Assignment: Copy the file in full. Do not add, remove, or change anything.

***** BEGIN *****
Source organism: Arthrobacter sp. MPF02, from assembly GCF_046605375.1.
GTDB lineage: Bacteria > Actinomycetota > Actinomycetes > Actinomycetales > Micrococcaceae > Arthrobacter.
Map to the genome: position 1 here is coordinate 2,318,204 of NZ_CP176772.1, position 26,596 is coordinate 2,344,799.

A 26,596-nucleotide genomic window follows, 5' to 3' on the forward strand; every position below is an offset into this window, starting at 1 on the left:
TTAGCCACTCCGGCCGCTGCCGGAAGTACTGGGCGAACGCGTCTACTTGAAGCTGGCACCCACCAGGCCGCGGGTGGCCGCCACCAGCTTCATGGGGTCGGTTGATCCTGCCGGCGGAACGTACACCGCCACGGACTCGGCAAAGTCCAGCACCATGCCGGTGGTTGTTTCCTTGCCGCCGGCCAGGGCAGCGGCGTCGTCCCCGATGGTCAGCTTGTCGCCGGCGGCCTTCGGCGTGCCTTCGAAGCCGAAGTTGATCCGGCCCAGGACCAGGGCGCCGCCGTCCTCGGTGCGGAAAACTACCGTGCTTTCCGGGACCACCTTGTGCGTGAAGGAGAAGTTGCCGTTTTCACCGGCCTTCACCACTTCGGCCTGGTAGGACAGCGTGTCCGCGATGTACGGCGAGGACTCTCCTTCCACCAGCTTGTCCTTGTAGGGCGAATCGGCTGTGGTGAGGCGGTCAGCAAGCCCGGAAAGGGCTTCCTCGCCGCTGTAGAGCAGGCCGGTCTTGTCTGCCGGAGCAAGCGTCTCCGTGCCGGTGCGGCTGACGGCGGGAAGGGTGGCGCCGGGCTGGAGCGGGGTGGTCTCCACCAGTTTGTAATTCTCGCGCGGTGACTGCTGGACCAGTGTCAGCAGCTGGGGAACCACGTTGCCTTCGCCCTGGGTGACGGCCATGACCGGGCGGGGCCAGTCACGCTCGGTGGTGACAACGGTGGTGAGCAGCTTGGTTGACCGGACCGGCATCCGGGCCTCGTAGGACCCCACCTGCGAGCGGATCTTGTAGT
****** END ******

Source organism: Arthrobacter sp. MPF02, from assembly GCF_046605375.1.
GTDB lineage: Bacteria > Actinomycetota > Actinomycetes > Actinomycetales > Micrococcaceae > Arthrobacter.
Map to the genome: position 1 here is coordinate 2,318,204 of NZ_CP176772.1, position 26,596 is coordinate 2,344,799.

A 26,596-nucleotide genomic window follows, 5' to 3' on the forward strand; every position below is an offset into this window, starting at 1 on the left:
TTAGCCACTCCGGCCGCTGCCGGAAGTACTGGGCGAACGCGTCTACTTGAAGCTGGCACCCACCAGGCCGCGGGTGGCCGCCACCAGCTTCATGGGGTCGGTTGATCCTGCCGGCGGAACGTACACCGCCACGGACTCGGCAAAGTCCAGCACCATGCCGGTGGTTGTTTCCTTGCCGCCGGCCAGGGCAGCGGCGTCGTCCCCGATGGTCAGCTTGTCGCCGGCGGCCTTCGGCGTGCCTTCGAAGCCGAAGTTGATCCGGCCCAGGACCAGGGCGCCGCCGTCCTCGGTGCGGAAAACTACCGTGCTTTCCGGGACCACCTTGTGCGTGAAGGAGAAGTTGCCGTTTTCACCGGCCTTCACCACTTCGGCCTGGTAGGACAGCGTGTCCGCGATGTACGGCGAGGACTCTCCTTCCACCAGCTTGTCCTTGTAGGGCGAATCGGCTGTGGTGAGGCGGTCAGCAAGCCCGGAAAGGGCTTCCTCGCCGCTGTAGAGCAGGCCGGTCTTGTCTGCCGGAGCAAGCGTCTCCGTGCCGGTGCGGCTGACGGCGGGAAGGGTGGCGCCGGGCTGGAGCGGGGTGGTCTCCACCAGTTTGTAATTCTCGCGCGGTGACTGCTGGACCAGTGTCAGCAGCTGGGGAACCACGTTGCCTTCGCCCTGGGTGACGGCCATGACCGGGCGGGGCCAGTCACGCTCGGTGGTGACAACGGTGGTGAGCAGCTTGGTTGACCGGACCGGCATCCGGGCCTCGTAGGACCCCACCTGCGAGCGGATCTTGTAGT